6 Nov 2015

Food for Thought

From Country Life, 9:30 pm on 6 November 2015
Bruce McGill and Cara Meyer

Bruce McGill and Cara Meyer Photo: RNZ / Cosmo Kentish-Barnes

Te Taunga is a rugged 900 hectare property near Owaka in South Otago that supports over 4500 sheep and breeding cows.

It looks like any other farm in the Catlins, the only difference is it’s certified organic. Bruce and Denise McGill switched from conventional to organic farming about 30 years ago.

Bruce says. “We started to question some of the things that farmers were doing automatically. You’ve got to spray for everything, whether it’s weeds, its bugs in your pasture or bugs in your crops, people are always using chemicals out of a drum, and we thought why put chemicals into the food chain when we know that humans are going to eat it, it just seems to be a crazy thing to do!”

When the McGill’s began farming organically they found that stock were just as healthy and production levels could be maintained, but they also learnt that the organic system requires greater management skills because there is not the flexibility of using a chemical product to fix a problem.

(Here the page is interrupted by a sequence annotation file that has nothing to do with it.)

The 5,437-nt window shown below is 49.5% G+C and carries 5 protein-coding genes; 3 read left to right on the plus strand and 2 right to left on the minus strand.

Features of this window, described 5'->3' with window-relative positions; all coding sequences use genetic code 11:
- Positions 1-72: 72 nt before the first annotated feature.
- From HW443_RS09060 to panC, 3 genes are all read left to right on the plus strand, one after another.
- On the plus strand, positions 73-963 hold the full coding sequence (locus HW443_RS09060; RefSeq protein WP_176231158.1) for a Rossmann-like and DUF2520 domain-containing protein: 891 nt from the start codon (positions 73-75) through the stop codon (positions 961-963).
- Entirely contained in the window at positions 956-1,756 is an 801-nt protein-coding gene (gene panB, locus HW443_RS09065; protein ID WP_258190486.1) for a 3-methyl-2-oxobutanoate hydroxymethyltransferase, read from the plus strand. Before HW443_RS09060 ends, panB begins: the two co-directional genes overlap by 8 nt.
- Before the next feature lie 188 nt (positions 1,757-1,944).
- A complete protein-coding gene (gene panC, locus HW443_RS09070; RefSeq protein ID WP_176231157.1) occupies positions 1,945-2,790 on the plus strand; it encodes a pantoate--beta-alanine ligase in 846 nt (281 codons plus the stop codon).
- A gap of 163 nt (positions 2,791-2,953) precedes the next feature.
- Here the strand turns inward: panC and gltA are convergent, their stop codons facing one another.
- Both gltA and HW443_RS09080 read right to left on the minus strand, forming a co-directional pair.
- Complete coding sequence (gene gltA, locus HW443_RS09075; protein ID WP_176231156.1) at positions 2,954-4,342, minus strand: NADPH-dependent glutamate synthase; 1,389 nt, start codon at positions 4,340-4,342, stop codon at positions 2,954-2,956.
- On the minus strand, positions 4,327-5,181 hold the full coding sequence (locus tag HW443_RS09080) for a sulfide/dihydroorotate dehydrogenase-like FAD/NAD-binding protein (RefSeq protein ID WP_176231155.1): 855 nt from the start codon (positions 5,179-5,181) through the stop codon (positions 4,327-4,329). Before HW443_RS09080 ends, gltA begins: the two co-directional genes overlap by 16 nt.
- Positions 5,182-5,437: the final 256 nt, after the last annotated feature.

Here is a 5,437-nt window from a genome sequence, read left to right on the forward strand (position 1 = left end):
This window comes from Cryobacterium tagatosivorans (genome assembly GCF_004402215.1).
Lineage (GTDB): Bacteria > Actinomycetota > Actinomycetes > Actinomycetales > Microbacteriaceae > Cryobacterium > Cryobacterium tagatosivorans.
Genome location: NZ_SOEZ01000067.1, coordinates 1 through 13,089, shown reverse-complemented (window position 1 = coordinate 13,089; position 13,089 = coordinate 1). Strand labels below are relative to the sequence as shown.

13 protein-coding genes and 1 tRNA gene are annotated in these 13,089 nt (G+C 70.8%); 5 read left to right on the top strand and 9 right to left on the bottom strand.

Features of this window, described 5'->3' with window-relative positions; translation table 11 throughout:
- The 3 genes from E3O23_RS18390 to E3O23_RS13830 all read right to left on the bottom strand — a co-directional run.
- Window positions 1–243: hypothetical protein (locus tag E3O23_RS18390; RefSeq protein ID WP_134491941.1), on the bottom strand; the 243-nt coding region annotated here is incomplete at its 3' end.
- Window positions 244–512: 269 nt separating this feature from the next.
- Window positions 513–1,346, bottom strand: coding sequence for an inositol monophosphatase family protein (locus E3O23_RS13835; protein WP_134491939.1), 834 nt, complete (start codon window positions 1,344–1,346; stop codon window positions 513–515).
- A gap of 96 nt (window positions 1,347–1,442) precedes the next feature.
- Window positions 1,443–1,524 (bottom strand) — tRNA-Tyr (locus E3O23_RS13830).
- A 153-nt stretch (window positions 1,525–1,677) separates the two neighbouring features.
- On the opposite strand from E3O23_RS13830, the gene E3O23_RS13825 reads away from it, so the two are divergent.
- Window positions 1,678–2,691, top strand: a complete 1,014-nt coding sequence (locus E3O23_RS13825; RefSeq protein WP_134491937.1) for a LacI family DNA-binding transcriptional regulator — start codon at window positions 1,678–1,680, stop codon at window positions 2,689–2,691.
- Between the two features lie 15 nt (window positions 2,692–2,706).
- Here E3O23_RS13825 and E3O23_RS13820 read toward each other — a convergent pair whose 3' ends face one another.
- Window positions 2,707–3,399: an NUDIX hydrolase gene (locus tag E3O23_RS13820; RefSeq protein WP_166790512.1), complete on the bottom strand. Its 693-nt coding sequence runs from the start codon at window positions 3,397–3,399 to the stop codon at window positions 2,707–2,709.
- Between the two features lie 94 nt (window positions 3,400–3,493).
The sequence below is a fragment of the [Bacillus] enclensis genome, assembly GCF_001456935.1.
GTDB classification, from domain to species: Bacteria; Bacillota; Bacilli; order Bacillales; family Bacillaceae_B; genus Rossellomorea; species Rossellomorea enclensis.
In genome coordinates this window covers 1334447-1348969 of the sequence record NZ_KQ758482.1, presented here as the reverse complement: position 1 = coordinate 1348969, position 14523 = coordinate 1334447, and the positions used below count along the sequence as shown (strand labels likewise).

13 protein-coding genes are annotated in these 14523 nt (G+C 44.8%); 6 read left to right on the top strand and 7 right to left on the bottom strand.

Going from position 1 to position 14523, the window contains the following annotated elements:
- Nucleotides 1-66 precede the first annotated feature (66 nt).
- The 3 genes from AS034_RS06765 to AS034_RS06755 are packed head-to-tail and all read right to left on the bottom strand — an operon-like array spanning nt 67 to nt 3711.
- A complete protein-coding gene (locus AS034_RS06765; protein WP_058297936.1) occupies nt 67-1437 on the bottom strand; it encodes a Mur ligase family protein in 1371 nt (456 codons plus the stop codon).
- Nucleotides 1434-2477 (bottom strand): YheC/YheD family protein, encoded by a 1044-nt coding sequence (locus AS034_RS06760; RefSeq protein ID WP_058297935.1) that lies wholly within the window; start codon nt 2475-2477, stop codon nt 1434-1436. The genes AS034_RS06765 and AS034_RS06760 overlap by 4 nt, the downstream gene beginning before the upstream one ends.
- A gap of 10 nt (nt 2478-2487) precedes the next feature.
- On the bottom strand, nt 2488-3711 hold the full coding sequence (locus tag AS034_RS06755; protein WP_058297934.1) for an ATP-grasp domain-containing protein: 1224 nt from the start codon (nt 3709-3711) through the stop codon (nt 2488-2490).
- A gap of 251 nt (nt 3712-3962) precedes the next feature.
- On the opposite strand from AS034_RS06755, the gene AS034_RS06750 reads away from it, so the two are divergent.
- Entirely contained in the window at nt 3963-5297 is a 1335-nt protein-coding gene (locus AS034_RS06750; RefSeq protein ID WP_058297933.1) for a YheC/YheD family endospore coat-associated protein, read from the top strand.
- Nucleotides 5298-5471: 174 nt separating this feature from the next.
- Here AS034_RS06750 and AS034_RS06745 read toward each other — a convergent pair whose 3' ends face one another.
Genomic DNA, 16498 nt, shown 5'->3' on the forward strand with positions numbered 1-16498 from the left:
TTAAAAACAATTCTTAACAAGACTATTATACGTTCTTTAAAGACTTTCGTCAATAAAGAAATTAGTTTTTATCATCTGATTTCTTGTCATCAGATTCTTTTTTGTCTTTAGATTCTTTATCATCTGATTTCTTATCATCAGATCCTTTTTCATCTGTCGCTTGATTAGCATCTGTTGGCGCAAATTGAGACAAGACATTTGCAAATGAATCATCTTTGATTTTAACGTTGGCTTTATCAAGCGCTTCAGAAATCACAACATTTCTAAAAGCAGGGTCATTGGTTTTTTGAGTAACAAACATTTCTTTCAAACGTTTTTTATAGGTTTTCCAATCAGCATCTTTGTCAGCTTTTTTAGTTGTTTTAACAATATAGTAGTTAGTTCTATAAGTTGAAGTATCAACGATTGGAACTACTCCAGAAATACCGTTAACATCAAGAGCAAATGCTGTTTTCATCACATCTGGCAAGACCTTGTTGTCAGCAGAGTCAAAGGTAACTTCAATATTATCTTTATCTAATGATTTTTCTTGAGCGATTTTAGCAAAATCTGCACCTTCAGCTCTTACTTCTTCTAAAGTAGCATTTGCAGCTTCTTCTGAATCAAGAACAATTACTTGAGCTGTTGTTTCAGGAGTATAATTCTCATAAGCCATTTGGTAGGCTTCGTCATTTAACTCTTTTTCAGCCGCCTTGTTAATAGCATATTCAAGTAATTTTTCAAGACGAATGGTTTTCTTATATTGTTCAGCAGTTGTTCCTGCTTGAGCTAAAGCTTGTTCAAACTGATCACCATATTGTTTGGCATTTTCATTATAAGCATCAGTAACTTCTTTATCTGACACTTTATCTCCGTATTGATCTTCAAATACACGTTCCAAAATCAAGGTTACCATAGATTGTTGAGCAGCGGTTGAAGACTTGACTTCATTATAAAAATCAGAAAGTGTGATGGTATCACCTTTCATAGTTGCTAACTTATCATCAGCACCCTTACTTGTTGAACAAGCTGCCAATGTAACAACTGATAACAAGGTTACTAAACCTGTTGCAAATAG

After processing, most of the lamb from Te Taunga goes to the UK and because they farm on hard hill country, the weaner calves go to organic finishers and are eventually sold to organic meat markets around the world.

“We get an additional premium for our organic meat and that’s what makes it satisfying, you’re producing high quality product and the consumer recognises that and is prepared to pay a bit more than the conventional because you buy conventional meat in New Zealand you don’t know whether it’s been jabbed with some nasty in its lifetime, in some cases it has, with certified organic there’s a guarantee that there’s been no nasty input put into the animal.”

Bruce and Denise’s daughter Cara and her husband Neil assist with the running of the farm. They also produce honey and have a horse trekking business, Te Taunga Adventures which is based on the property. In the off season Cara’s horses have the run of the farm.

Cara says “They actually live the winter on a 70 acre hill block so they get to be real horses, they get to socialise with each other, they’re all bare foot trimmed and not covered so that fits in with the organics too as we treat them as naturally as we can” she says.  

 Horses grazing happily in South Otago

Horses grazing happily in South Otago Photo: RNZ / Cosmo Kentish-Barnes

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